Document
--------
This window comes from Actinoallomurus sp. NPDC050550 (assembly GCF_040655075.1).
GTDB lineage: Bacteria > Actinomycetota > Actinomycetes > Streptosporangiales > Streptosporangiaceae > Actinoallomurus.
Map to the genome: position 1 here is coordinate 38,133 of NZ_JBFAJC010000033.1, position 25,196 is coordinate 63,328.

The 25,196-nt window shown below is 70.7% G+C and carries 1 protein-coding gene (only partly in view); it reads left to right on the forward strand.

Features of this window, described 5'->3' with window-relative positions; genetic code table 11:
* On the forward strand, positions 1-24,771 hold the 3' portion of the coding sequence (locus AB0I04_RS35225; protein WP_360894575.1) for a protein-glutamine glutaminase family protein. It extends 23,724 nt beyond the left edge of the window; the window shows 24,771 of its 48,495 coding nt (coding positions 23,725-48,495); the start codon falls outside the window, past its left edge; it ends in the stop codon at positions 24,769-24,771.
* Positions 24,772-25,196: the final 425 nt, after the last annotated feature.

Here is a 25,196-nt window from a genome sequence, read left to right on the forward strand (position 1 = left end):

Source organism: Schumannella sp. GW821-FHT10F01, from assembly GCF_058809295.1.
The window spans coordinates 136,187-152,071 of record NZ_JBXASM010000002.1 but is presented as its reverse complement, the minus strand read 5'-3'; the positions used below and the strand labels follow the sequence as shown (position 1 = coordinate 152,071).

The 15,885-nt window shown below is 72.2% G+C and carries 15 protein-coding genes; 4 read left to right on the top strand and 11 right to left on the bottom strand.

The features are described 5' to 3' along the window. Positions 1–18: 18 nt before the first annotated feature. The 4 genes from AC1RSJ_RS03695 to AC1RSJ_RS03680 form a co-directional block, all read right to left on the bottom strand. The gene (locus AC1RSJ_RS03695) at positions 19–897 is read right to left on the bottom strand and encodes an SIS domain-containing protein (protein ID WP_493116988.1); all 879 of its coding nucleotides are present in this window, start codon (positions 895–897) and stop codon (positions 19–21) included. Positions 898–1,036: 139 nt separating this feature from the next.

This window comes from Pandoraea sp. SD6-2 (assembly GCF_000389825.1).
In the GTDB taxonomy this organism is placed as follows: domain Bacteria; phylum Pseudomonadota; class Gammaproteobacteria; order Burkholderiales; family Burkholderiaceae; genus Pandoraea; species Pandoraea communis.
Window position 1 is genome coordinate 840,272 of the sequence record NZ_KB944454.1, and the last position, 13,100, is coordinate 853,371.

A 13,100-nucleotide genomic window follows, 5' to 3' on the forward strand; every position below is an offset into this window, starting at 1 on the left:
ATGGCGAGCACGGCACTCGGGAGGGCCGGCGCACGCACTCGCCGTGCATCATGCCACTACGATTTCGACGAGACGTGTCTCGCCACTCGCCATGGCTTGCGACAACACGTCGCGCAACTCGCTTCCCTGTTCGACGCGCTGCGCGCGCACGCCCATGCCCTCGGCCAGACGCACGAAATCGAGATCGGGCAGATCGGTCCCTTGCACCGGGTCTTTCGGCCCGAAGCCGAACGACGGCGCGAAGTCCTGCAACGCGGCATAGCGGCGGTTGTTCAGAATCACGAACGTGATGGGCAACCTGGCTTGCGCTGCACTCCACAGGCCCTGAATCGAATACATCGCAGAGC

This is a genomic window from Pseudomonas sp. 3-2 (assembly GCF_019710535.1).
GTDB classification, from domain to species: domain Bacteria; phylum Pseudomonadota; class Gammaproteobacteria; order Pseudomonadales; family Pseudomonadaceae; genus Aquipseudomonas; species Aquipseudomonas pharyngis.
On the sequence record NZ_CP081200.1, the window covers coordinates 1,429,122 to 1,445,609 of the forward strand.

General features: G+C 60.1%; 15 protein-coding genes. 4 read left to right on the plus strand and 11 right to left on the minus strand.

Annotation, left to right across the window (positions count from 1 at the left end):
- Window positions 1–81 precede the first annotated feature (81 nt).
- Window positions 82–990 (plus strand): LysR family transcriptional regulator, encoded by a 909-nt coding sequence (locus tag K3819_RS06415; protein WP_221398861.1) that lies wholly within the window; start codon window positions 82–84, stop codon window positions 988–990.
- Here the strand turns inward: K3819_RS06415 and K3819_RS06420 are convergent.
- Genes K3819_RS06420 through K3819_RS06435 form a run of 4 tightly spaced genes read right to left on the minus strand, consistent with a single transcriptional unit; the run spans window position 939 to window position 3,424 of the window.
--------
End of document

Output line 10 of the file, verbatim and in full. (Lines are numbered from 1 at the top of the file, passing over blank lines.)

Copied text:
The window spans coordinates 136,187-152,071 of record NZ_JBXASM010000002.1 but is presented as its reverse complement, the minus strand read 5'-3'; the positions used below and the strand labels follow the sequence as shown (position 1 = coordinate 152,071).